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Opponents of Rent Control Claim Victory in Special Election in Bay Area
Santa Rosa, the Bay Area's fifth largest city (pop: 174,000) and county seat of Sonoma County, held a special election on June 6 to determine whether to retain or reject the rent-and-eviction-control ordinance which the city council had approved on a 4-2 vote last August.
After the council passed the ordinance last August, the "California Apartment Association responded with a signature-gathering effort to place the ordinance before Santa Rosa voters," according to the association. "After the referendum qualified, the City Council in January called for the special election."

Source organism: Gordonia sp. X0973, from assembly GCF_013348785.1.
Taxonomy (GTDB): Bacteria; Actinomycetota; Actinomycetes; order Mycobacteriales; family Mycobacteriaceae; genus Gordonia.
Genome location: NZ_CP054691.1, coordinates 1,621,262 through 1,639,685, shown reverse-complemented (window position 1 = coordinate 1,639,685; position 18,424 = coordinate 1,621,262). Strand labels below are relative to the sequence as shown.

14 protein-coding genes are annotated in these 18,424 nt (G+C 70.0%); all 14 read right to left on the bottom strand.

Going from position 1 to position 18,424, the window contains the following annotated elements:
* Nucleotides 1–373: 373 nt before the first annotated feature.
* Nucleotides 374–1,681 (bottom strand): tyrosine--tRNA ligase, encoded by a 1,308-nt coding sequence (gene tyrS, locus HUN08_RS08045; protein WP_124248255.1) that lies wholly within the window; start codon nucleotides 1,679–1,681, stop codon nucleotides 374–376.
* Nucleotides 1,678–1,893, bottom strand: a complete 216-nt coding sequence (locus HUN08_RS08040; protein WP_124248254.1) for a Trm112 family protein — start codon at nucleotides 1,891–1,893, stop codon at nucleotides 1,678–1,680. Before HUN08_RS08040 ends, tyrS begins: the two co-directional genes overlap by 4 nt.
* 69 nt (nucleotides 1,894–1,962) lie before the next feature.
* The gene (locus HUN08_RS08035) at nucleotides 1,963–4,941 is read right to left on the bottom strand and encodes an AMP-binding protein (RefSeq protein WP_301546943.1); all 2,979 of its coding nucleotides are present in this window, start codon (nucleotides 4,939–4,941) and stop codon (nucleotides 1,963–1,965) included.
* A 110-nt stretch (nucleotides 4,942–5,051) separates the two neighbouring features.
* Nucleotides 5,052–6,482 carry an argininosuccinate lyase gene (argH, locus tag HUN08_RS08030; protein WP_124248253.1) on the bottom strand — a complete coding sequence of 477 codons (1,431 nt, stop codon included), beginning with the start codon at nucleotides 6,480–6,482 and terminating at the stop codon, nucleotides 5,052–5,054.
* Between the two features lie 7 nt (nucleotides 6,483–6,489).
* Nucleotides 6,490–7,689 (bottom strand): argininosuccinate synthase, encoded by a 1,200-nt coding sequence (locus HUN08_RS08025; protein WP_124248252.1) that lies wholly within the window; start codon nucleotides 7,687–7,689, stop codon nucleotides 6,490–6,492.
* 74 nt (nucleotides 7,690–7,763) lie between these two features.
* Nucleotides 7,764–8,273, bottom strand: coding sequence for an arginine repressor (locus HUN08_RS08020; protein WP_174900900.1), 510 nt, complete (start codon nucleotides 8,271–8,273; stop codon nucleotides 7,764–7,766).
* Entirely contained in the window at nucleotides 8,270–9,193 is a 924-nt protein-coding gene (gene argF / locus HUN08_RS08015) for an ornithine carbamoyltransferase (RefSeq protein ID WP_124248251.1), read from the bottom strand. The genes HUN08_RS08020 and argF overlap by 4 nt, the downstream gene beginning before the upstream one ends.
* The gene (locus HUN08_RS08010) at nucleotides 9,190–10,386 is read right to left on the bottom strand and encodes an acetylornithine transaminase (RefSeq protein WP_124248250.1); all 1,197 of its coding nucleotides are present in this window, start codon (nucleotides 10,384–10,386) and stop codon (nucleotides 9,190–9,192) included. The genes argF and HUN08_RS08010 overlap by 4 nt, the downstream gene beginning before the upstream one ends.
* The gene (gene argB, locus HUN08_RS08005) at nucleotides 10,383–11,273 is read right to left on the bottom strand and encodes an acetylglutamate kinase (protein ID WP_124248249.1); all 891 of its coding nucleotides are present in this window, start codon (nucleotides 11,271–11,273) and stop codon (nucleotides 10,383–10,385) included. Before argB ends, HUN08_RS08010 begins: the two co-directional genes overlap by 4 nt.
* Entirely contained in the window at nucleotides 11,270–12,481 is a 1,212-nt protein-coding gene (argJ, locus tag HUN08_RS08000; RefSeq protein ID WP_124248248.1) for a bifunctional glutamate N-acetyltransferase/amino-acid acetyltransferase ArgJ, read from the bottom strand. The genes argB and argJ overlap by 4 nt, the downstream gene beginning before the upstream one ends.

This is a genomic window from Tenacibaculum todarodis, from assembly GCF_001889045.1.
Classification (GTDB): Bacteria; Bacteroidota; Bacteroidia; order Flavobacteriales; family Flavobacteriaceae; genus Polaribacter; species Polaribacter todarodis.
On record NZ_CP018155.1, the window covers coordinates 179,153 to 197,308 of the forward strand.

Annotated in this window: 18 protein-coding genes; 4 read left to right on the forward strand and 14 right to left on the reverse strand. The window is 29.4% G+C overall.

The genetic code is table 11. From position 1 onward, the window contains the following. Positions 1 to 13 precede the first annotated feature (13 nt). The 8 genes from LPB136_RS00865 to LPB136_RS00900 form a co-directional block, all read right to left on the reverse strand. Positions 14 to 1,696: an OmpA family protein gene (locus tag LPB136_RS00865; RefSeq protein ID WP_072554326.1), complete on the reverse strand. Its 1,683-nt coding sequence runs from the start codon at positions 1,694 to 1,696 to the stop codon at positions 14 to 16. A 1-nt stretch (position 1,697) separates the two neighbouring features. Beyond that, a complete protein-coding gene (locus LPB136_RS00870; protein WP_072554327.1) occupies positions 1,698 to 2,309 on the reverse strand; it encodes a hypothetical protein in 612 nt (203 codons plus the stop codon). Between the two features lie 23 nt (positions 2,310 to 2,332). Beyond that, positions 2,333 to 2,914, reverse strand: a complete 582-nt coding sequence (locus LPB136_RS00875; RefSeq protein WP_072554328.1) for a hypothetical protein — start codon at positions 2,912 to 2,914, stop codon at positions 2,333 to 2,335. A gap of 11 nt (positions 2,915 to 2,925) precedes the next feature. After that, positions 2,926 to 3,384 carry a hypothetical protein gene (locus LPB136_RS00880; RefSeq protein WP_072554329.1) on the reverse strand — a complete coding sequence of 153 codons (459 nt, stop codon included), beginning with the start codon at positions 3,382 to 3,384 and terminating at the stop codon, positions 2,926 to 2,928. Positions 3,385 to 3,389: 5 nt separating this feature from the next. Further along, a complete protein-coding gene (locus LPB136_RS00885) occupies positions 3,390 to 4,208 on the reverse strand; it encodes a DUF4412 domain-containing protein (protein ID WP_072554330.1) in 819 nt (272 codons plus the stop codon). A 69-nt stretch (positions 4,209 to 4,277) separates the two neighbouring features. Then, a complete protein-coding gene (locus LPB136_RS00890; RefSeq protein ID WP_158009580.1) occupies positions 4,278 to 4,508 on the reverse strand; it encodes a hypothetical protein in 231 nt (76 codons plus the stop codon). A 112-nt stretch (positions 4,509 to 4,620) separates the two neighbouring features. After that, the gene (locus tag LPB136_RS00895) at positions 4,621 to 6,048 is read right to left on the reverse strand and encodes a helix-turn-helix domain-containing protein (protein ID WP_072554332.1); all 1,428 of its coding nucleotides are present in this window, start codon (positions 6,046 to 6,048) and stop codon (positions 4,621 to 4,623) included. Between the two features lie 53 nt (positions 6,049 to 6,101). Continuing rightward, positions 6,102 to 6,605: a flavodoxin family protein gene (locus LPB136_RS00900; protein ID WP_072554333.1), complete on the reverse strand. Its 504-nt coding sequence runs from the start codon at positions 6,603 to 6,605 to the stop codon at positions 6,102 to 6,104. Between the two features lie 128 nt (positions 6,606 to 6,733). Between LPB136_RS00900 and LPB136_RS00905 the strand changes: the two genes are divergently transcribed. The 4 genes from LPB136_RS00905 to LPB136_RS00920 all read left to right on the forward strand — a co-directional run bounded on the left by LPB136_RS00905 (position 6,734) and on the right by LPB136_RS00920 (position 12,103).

"What’s unusual about Santa Rosa is that it’s not considered a major tech hub, where high-paying jobs are often blamed for skyrocketing rents and evictions," observes Kathleen Pender for the San Francisco Chronicle. "About 48 percent of the city’s households are renters."
In November, voters approved rent control in Mountain View (home to Google and Intuit), but turned it down in San Mateo and Burlingame. [Rent and eviction controls were on the November 2016 ballot in six Bay Area cities.].
Rents have been rising in this county on the northern edge of the nine-county Bay Area. "Joshua Howard, a senior vice president with the apartment association, said Santa Rosa has fallen much shorter than other Bay Area cities 'in permitting and getting built the housing units needed to sustain' its growing population," adds Pender.